Mrs Brandon, then Miss Robertson – who was backpacking in Asia when she received the news – described the revelation as the ‘the worst day of her life’. 

Mr Brandon was initially told that there was a 60 per cent chance one of his three brothers would provide a positive match and could donate stem cells.

When none were deemed suitable, the couple contacted Anthony Nolan, a charity which saves the lives of people with blood cancer who need a stem cell (or bone marrow) transplant.

Within days, their race against time had hit the internet where it grabbed attention across the world.


Leukaemia is cancer of the white blood cells.

Acute leukaemia is that which progresses rapidly and aggressively.

Lymphoblastic leukaemia is cancer of the lymphocytes – the white blood cells that fight viral infections.

Symptoms of acute lymphoblastic leukaemia include pale skin, tiredness, breathlessness and repeated infections.

It affects about 650 people a year in the UK and is the most common type of cancer in children.

Approximately one in every 2,000 children will develop it.

About 85 per cent of cases occur in children under the age of 15.

Treatment usually involves a combination of chemotherapy and radiotherapy and a stem cell transplant is sometimes required.

Source: NHS Choices

Mrs Brandon started a campaign called #Shake4Mike in which she asked the public to register with the charity as stem cell donors and upload ‘shaky face’ selfies to social media before nominating a friend to do the same.

The campaign went viral and was backed by UK and international press, reaching more than 200 million people worldwide – leading to thousands more donors registering.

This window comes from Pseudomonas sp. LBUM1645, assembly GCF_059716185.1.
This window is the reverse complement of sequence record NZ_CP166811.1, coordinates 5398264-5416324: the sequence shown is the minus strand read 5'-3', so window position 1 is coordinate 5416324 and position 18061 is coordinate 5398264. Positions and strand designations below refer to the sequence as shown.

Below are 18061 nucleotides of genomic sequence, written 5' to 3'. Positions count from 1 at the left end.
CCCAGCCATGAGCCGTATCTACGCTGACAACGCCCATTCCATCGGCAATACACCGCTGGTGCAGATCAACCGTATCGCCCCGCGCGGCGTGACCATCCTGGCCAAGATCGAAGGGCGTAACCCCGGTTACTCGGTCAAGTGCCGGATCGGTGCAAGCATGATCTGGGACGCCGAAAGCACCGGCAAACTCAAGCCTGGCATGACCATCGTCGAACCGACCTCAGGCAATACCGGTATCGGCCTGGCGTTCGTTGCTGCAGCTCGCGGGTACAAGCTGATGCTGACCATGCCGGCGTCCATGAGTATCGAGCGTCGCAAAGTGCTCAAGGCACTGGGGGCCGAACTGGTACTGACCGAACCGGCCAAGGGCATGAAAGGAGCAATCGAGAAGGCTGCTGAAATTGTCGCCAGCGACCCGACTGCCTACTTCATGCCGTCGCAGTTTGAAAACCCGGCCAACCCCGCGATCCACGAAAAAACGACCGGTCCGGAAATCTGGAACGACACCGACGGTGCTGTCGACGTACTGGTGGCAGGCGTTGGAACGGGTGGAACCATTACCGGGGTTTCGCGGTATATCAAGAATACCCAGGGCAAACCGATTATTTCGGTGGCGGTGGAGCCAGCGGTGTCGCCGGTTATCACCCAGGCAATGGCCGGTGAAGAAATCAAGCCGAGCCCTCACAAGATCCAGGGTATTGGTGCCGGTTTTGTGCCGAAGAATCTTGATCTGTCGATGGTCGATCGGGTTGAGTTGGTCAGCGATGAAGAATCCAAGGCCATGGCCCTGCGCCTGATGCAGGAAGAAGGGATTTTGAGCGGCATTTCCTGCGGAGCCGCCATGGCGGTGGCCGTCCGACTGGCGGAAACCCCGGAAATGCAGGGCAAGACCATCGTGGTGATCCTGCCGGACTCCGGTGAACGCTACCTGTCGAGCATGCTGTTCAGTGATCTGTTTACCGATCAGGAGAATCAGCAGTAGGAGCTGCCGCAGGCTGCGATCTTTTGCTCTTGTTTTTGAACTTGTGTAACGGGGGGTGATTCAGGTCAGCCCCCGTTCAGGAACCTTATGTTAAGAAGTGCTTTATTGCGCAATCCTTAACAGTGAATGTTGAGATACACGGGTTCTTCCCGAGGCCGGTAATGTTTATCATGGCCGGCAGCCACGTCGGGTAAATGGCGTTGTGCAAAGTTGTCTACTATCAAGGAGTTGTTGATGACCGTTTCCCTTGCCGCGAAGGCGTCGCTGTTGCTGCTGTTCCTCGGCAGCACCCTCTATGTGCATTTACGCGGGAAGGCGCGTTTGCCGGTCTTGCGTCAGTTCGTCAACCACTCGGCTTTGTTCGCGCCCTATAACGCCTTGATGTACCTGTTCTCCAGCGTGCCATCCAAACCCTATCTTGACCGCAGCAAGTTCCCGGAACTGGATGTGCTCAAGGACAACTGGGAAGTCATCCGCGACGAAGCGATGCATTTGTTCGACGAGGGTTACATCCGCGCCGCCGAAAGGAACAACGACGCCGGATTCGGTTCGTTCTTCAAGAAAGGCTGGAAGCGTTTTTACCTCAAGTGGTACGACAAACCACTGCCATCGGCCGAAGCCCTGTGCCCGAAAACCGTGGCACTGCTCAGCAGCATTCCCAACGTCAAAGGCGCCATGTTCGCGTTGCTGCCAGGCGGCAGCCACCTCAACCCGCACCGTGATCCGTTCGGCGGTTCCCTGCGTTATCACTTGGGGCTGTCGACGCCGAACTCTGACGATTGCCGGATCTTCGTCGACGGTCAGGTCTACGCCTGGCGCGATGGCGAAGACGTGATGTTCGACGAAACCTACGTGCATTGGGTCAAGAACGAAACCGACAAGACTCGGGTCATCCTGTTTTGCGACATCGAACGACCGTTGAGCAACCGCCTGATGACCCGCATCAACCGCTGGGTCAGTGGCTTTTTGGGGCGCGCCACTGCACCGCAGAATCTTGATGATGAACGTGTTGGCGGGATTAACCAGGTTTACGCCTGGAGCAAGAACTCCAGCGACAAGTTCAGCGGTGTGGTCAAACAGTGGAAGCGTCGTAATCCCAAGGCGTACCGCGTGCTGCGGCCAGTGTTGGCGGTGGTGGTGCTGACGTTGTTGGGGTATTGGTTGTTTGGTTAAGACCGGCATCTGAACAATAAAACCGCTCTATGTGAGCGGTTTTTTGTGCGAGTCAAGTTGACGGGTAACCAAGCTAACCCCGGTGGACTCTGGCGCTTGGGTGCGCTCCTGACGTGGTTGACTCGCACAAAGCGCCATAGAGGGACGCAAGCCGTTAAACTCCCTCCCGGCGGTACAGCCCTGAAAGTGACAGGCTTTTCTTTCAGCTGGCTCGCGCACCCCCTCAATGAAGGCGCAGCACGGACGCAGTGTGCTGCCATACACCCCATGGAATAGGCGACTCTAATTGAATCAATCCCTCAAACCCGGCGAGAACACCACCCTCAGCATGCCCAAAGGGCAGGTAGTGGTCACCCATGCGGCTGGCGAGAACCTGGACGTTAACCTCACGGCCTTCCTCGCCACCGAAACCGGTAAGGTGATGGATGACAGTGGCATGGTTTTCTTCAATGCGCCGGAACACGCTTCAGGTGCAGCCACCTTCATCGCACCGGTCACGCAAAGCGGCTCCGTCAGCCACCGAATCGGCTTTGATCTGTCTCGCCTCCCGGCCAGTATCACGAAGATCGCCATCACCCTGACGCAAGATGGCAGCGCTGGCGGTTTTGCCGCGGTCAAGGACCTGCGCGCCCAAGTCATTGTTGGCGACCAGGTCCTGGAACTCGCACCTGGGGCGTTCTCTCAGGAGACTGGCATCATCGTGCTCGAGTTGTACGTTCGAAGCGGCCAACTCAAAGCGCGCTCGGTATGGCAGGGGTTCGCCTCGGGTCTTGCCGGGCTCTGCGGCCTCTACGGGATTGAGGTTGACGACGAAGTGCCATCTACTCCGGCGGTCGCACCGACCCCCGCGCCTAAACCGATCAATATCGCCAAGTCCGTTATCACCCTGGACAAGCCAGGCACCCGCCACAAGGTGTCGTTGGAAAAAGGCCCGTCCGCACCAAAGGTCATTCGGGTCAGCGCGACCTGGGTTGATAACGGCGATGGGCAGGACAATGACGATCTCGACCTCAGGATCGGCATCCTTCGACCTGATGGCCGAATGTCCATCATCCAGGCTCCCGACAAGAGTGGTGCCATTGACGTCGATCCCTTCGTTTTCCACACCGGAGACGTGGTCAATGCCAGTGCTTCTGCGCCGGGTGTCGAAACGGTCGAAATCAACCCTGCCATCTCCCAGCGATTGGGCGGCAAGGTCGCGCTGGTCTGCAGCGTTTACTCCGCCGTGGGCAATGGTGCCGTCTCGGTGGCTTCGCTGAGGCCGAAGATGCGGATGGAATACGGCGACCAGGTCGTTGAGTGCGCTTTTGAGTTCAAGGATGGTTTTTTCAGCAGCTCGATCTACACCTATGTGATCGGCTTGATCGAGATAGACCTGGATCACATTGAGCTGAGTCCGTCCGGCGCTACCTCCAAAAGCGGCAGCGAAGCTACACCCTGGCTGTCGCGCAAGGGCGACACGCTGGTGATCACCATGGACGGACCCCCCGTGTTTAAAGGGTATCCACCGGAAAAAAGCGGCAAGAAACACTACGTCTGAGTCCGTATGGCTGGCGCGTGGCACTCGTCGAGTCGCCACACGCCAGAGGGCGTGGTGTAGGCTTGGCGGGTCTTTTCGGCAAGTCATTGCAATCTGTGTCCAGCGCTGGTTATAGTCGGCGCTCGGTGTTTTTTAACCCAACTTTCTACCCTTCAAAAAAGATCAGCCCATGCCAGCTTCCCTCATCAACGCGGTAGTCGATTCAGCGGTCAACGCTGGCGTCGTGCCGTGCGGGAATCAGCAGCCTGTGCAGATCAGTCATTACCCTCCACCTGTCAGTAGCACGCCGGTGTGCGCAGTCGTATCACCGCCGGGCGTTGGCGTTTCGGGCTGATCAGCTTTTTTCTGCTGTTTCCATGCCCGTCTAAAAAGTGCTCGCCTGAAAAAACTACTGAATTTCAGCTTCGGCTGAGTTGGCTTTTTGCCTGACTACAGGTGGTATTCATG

In May, the couple were ecstatic when the search yielded a donor – and on 30th June 2014, his 30th birthday, Mr Brandon got his lifesaving transplant.

It meant the couple were able to enjoy the wedding of their dreams in June 2015. 

But their joy was to be short lived, as in February 2016 he began to feel ill again.

Tests revealed his white blood cells had plummeted and doctors were forced to investigate pains in his chest.

A month later, in late March, the couple received devastating news that his leukaemia returned – this time more aggressive than ever after spreading to 35 per cent of his cells.

With her husband having undergone every treatment the NHS offers, Mrs Brandon searched for a solution – and discovered a treatment called CAR T-Cell therapy.

This is where stem cells are inserted into the body – and prompt the immune system to fight the cancer.

Doctors warned them the costs would be ‘astronomical’ but their online campaign reached their £400,000 total within just nine days, with extra cash raised going to Bristol Royal Infirmary Haematology Oncology Unit.

Mrs Brandon also revealed on the GoFundMe page that the T-Cell treatment her husband received in Pennsylvania is now available in the UK.  

The couple’s GoFundMe page is still active, with donations being given to the Bristol Royal Infirmary. To donate

Source: Read Full Article